My fiance suggested radishes which I love and don’t even consider a vegetable. Probably ’cause I’ve been eating them with salt and lime since I was running ‘Death to Sour Milk’ and how many kids do you know that like vegetables? They’re bright and a bit spicy in nature so I added a bit of red pepper flakes to give that spiciness a high 5 and a few drops of rhubarb bitters to finish it off.

Hope you like it. I know I did.

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Pisco
Nigori Sake
Bitters
Radish syrup*
Lemon juice 

*For the syrup, take equal parts water, sugar and chopped radishes (washed but not peeled). Boil. Then add a bit of red pepper flakes for a bit of heat. Simmer. Bottle unstained when cool.

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1.5 oz pisco [ Porton ]
3/4 oz nigori sake [ Rihaku ]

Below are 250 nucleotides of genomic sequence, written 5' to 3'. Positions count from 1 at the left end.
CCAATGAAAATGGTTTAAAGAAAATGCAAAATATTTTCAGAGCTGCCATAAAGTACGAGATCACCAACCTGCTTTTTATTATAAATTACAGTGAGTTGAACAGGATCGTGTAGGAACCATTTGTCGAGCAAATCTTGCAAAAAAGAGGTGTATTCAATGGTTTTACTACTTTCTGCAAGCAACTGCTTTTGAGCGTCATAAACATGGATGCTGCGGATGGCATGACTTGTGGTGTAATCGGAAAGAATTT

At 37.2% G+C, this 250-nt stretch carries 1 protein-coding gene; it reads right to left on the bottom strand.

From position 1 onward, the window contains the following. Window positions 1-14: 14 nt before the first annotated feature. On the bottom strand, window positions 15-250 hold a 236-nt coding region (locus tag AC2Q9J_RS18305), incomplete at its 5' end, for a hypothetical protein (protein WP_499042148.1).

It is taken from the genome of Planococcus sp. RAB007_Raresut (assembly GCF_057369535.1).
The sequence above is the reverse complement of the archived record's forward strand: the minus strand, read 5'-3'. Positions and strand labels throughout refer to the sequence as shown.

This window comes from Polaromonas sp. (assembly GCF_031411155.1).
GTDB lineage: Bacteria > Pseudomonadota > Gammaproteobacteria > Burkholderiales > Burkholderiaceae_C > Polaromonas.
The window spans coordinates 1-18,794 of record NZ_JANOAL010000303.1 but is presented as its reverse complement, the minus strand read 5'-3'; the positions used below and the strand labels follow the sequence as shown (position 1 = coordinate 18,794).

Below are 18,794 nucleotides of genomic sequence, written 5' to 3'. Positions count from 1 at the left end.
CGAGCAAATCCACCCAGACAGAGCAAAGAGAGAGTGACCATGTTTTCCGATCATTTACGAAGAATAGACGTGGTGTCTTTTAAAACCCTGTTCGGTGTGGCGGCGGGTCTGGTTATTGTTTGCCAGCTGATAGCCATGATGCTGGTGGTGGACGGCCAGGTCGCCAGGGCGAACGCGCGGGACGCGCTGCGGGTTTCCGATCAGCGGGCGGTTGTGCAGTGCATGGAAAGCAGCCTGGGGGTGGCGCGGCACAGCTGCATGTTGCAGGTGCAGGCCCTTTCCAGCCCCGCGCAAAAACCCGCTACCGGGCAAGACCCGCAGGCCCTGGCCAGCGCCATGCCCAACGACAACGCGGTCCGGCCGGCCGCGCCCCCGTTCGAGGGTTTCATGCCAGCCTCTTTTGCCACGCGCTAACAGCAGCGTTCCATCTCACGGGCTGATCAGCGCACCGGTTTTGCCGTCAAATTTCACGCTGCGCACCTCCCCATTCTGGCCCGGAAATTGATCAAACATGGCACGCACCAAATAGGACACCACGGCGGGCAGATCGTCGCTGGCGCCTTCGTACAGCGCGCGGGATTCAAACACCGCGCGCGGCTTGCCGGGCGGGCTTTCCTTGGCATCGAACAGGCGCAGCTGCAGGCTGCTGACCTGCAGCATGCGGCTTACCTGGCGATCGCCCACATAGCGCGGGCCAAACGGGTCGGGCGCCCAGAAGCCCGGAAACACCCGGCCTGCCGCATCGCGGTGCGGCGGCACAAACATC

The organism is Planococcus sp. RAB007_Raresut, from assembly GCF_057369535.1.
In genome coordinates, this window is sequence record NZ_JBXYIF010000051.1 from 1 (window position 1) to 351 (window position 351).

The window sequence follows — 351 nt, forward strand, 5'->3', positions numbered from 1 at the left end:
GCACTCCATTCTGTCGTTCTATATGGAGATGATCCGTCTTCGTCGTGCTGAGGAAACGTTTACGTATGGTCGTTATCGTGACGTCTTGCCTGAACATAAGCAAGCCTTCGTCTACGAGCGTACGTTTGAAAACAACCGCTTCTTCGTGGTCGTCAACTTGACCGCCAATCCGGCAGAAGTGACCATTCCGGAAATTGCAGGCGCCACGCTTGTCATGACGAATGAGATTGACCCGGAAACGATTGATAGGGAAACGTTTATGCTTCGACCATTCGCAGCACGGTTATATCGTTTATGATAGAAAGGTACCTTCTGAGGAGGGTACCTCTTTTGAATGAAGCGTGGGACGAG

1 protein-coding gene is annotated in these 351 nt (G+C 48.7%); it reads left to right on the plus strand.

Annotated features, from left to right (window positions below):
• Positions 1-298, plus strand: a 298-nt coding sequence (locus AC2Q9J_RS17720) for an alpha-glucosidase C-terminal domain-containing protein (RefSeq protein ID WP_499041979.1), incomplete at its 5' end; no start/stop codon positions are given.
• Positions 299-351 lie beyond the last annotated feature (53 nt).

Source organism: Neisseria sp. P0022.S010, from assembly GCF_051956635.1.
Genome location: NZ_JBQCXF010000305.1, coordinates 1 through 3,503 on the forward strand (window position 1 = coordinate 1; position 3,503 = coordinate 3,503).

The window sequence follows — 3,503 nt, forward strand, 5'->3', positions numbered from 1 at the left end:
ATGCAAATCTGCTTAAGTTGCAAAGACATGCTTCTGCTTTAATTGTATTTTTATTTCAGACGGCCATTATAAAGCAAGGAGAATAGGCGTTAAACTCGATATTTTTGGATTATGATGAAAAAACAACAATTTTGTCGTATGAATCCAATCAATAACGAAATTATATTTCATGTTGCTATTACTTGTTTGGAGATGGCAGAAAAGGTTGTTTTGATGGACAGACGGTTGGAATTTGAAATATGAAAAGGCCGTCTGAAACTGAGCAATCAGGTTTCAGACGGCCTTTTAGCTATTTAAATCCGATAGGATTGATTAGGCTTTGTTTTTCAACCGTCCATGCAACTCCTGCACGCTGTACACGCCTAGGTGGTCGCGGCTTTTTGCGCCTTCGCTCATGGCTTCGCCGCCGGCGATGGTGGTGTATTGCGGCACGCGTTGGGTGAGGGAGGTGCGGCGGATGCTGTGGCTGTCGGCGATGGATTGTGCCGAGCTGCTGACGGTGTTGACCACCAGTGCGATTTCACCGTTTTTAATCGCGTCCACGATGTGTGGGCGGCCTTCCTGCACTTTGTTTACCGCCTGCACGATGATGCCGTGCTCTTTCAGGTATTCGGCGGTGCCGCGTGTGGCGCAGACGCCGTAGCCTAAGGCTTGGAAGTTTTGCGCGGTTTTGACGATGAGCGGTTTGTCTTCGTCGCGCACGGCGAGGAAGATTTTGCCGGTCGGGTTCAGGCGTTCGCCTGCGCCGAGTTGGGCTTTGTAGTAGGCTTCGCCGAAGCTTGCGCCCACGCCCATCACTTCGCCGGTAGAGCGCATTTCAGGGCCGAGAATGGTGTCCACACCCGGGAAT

1 Dash of Peychaud’s Bitters
6 Drops of rhubarb bitters [ Brooklyn Bitters ]
3/4 oz radish Simple*
1/2 oz lemon juice

Pour all contents into a shaker and add ice.
Shake it like you would a tanned European lover.
Double strain into a chilled coup
e.

For the garnish (my favorite part this time around), take 2-3 small radishes, peel them, rub the leftover lemon on them and then dip them in some salt. If you have some funky salt, now would be the time to use it.

[ Enjoy ]

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Debutante

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I turned 31 this past month and I’ve realized something: I’m kind of a dick.
While there’s many [oh so many] reasons why those closest to me I would think that’s true, in this particular case it’s due to my new restaurant/bar ritual:
step 1. Check out the bar, the liquor and layout.
step 2. Check out the bartenders. Not like that.
step 3. Check out their drink menu. Study it even. Like Im gonna write a thesis on it.
step 4. Order 2 cocktails off of it, watch them make it and then stare at it for a prolonged period of time.